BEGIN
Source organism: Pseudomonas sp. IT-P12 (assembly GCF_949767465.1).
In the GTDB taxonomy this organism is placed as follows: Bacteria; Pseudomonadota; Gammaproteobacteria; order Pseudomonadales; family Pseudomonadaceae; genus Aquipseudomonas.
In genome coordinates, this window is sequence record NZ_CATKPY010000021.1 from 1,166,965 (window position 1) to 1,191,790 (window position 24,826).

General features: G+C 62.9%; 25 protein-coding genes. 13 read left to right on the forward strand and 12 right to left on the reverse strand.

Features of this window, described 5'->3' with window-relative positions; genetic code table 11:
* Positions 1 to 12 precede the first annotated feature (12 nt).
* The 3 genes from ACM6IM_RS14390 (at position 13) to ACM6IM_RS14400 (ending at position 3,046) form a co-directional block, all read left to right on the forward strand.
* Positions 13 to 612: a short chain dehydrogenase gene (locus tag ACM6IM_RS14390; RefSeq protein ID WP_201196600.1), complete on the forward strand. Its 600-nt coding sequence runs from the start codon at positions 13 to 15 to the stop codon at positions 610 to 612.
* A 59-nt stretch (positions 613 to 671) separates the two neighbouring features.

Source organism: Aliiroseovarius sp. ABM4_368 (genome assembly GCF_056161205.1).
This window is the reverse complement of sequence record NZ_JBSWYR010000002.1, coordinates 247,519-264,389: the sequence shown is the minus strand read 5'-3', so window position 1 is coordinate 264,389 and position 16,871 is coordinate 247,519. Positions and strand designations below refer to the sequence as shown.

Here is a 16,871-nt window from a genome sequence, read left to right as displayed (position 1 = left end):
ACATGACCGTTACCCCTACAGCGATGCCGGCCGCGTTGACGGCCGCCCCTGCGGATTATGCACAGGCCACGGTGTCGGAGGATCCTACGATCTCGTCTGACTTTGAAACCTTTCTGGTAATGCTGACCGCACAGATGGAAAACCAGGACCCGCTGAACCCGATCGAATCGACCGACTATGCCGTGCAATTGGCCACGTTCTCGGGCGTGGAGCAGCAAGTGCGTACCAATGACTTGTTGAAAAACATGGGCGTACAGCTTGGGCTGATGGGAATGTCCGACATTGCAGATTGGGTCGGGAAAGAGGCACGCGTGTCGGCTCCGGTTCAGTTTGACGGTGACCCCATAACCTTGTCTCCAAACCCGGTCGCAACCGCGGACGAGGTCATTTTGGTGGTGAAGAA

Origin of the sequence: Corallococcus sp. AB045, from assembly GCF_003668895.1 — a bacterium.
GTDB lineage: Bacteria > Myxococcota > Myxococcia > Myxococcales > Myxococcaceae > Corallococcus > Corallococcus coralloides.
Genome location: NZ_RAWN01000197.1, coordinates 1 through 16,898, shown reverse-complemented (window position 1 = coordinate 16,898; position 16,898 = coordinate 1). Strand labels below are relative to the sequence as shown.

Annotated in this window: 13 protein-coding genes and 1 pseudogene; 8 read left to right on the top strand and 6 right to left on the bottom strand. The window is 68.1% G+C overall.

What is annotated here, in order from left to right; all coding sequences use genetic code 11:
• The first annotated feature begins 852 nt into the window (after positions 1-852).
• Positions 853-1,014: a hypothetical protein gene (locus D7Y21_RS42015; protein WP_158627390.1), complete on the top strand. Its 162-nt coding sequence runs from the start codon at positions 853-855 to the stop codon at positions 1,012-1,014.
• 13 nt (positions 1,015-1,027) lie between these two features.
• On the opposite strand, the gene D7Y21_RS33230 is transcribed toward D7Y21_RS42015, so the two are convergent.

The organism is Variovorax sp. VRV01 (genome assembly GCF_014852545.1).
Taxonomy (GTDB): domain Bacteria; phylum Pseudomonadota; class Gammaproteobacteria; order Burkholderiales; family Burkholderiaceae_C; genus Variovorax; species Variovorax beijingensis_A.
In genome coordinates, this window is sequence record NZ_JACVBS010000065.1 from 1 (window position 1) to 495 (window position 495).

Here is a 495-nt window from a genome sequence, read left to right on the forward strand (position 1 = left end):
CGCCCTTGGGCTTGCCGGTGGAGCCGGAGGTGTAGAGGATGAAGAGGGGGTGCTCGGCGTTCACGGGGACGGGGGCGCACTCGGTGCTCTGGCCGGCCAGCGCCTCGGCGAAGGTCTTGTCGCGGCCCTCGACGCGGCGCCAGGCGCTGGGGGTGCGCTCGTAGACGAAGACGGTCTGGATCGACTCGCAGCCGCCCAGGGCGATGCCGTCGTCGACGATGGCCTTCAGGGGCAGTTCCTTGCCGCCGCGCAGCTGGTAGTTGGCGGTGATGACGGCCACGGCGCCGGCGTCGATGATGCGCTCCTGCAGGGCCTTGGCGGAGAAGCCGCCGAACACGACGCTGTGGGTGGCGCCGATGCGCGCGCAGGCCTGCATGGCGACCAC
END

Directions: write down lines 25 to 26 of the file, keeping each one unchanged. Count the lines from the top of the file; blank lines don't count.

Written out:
In genome coordinates, this window is sequence record NZ_JACVBS010000065.1 from 1 (window position 1) to 495 (window position 495).

Here is a 495-nt window from a genome sequence, read left to right on the forward strand (position 1 = left end):